Many couples, when filing for divorce, often state that financial troubles are one of the main reasons their marriages failed. The rounds of arguing over who caused which debts, who spends money the most foolishly and which of the couple is the most responsible for pulling them out of debt are damaging. When the debt has gotten so out of hand that the couple knows they will have to file for bankruptcy, it may be best to file for it prior to the divorce.Even when a couple is determined to treat one another fairly and split up debt according to who incurred it, it should be known that there is a thing called “marital debt.” Marital debt belongs equally to the formerly married couple, regardless of which person initially built the debt up. If the former spouse that incurred all the debt files for bankruptcy after the divorce, creditors will then come after the other ex-spouse to recoup their money. Because this is the case, filing bankruptcy after the divorce undermines the attempt to amicably part free of each other’s debts.Because the creditors can come after the former that wasn’t responsible for the debt during the marriage, the ex-spouse may also need to file for bankruptcy. However, this creates a situation that is more costly than it would have been if the couple had filed a joint bankruptcy case before proceeding with the divorce. In most places, the filing fees for filling bankruptcy costs the same for a married couple as it does for a single person. When a couple knows that an individual bankruptcy won’t protect the other person after the divorce, it makes more financial sense to file together beforehand to save on filing fees.

In most places, a joint bankruptcy case can only be filed while the couple is still married. A bankruptcy filed before the divorce can also save money in terms of legal representation. Ex-spouses will have to pay for two lawyers to represent their cases during the bankruptcy proceedings if they file after the divorce. Many bankruptcy lawyers have flat rates for representing couples during proceedings that often come with a significant discount over the rates charged for filing two individual cases. Again, this makes more financial sense than going it alone after the divorce.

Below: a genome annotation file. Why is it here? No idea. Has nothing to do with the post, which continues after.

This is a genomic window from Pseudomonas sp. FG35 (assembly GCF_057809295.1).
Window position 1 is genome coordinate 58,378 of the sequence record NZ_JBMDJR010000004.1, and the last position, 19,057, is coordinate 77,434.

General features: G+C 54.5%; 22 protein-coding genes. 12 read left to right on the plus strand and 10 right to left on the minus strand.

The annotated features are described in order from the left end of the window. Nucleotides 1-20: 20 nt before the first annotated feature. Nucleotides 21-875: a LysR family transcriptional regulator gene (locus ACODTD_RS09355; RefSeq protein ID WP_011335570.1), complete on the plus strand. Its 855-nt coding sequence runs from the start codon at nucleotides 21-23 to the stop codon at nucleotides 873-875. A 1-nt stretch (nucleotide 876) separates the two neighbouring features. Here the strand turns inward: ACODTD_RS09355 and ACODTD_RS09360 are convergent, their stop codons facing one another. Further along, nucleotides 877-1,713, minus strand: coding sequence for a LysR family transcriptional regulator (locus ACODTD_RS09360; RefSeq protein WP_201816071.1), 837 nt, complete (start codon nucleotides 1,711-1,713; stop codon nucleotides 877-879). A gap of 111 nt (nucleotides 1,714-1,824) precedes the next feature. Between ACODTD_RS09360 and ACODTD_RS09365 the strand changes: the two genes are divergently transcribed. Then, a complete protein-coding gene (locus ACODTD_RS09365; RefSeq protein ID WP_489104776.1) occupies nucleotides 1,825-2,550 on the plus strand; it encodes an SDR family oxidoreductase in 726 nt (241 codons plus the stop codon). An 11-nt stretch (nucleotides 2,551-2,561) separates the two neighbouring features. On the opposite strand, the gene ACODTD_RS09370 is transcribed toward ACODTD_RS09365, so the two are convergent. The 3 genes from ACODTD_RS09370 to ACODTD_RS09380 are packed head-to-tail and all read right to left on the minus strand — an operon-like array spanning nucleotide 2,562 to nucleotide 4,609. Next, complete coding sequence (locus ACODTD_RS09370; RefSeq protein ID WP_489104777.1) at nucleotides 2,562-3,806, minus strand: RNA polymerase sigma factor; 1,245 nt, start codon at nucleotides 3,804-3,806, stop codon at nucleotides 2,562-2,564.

Filing for bankruptcy before filing for divorce may also help a couple ensure that they are eligible for a Chapter 7 bankruptcy which, with a few exceptions such as student loans, completely wipes the debt. Eligibility is determined by “Means Testing.” As with income tax, being married raises the threshold. In Massachusetts, an individual with an income of $26,748 for the six months prior may not be eligible for Chapter 7, but a married couple with no children who have an income of $32,088 for the previous six months may be.

Finally, though for many couples it may be too late, filing for bankruptcy may be the catalyst needed to save a marriage. Filing for bankruptcy to deal with mounting debt while entering into debt counseling and learning better money management practices may be all that’s needed for a couple to get back on track. This won’t work for everyone, but when the division is all about debt, it certainly can help. Even if it is too late for that, filing for bankruptcy before filing for divorce is the most cost-effective, hassle-free choice for many couples.